Foods of Japan

If you look back through my blog, you will see I was in Japan this summer. For some reason, before I went I guess I thought many restaurants outside of the tourist quarters would serve portions an American might find small, and there would always be rice, and while the food would be tasty, it would often have a salty-soy sameness and regimentation within categories—that all ramen would be similar, for instance.

“You’re gonna eat a lot of noodles,” my friend’s daughter warned.

I would have been fine with that, but none of it was true, even on a frugal budget. I never felt hungry after a meal, and the food was varied, delicious, and always served with artistry. Here are some things I particularly enjoyed, and where I found them.



Older standard hotels often served buffets, at breakfast and dinner, with many Western and Japanese dishes. I could choose eggs for breakfast, with Singapore noodles on the side, and an experiment in fish or sausage. Like many other places, they had heavy-duty coffee machines that would grind the beans for each new drink, whether it was espresso, latte, or drip. They were self-service, so I enjoyed many cups every morning.

More traditional inns, often built around a hot spring, encouraged guests to wear yukata and slippers to multi-course meals they called “feasts.” The table was already set with a variety of dishes, including a lidded pot with cold broth, raw pork, tomatoes, leeks, mushrooms, and udon noodles. A gel votive was lit under it, and the nabemono hot pot cooked until the votive ran out of fuel.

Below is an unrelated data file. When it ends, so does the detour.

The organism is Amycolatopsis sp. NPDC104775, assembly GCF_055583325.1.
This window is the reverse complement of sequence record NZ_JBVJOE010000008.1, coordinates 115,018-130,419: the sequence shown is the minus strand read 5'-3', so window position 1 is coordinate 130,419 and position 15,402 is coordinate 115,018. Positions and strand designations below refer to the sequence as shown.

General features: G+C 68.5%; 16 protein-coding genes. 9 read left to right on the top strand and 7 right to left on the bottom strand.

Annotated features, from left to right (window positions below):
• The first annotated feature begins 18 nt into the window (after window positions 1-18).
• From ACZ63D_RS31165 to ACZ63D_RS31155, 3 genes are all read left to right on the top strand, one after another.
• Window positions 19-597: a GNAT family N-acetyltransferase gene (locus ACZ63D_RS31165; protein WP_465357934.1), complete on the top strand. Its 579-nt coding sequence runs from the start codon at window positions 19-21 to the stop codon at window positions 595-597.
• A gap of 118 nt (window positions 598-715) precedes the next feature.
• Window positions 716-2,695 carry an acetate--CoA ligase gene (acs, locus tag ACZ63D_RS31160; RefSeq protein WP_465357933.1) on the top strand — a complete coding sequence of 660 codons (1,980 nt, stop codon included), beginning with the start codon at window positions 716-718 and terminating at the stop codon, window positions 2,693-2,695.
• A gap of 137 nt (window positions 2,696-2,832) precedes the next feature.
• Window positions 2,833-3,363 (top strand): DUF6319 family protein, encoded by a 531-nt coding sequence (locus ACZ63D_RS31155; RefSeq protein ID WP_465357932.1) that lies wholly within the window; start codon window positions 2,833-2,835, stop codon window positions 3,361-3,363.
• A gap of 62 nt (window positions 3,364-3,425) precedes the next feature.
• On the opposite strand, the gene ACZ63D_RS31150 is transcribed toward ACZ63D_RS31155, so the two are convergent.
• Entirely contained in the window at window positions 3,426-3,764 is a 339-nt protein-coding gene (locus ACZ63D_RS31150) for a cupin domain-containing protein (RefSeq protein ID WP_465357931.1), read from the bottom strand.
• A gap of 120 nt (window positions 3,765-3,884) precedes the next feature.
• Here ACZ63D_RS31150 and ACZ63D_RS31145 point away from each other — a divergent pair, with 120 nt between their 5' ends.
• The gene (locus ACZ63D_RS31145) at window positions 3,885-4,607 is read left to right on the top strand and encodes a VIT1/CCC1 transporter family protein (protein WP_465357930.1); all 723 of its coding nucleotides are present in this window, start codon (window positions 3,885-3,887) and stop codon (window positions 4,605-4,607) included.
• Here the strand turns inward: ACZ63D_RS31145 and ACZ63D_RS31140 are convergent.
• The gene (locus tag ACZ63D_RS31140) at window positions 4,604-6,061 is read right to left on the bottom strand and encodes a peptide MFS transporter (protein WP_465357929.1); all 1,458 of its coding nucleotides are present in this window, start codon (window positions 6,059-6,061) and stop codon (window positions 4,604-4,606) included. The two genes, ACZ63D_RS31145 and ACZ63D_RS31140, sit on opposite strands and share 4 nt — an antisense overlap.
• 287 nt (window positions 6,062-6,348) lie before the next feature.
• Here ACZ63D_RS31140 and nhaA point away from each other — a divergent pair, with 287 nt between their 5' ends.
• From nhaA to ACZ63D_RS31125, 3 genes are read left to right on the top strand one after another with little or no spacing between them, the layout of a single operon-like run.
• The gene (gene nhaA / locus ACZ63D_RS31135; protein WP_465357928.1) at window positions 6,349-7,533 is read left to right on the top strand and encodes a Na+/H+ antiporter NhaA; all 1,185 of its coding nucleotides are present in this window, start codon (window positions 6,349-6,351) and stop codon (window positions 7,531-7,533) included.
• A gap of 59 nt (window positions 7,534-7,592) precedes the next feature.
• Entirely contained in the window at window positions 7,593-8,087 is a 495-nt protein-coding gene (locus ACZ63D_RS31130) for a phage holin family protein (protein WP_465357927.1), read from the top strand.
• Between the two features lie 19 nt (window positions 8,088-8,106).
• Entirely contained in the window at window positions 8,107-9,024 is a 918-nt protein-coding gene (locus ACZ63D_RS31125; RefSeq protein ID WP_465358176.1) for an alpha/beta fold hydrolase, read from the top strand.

Additional dishes might include a platter of cooked crab; a pot of tofu pudding; miso soup; two or three small slices of Wagyu beef to cook in the hot pot or on a yakiniku brazier with summer vegetables; sashimi prawn or tuna or whelk; a cooked snail with a toothpick dagger in its back; panko-fried fish and vegetables with dipping sauces; roe cake; sauced eel; a single scallop in a bowl with garnish; pickled plum; black beans in sauce; green beans with glass noodles; tempura prawn, eggplant, pumpkin, even a single delicate leaf; a whole small fish on a skewer, caught in the shallow river outside the window and grilled in salt; asparagus black with pepper; pickled vegetables; white rice; and pickled mushrooms, firm and sweet, with garlic, on a perfect marijuana leaf.

Desserts at the feast were in a buffet and might include a profiterole; clear jelly with pears; mango and pudding; crème caramel; and large cubes of gelatin rolled in graham powder, with a floret of whipped cream.

Breakfast feasts might include a hamburger patty in sweet gravy; a handmade frankfurter; cubes of omelet; bacon; fresh fruit with yogurt; slices of French bread with dabs of homemade jam; tiny seaweed wraps filled with salty-sweet paste, tied in natural twine as fine as a hair; a tofu pudding sprinkled with rough salt; a piece of fish, orange and meaty on the bone; vegetables heavily and lightly pickled; more miso; and a hard-boiled egg.



Train stations always had excellent chain or independent bakeries, where I bought popovers with cheese, pork belly, and chives, and apple tarts to be eaten later on the trail. Some had croque monsieurs, scones, savory or sweet buns, cookies, muffins, fruit tarts by the slice, hand pies, or karē pan, a donut filled with beef curry, rolled in panko, and deep-fried.

Western-style bakeries were not common on the rest of the economy, but it was pleasant to find one and have a sweet pastry with almond cream and black sesame seeds, or a savory one with sharp cheese and a perfectly-cooked egg slice on top, with a little box of milk. Outside a temple I found a shop that specialized in freshly-made rice cakes that were firm, crispy, and warm, with flavorings such as raw sugar and plum.



We might as well admit that Japanese 7-Elevens are light-years ahead. There is no hope of catching them.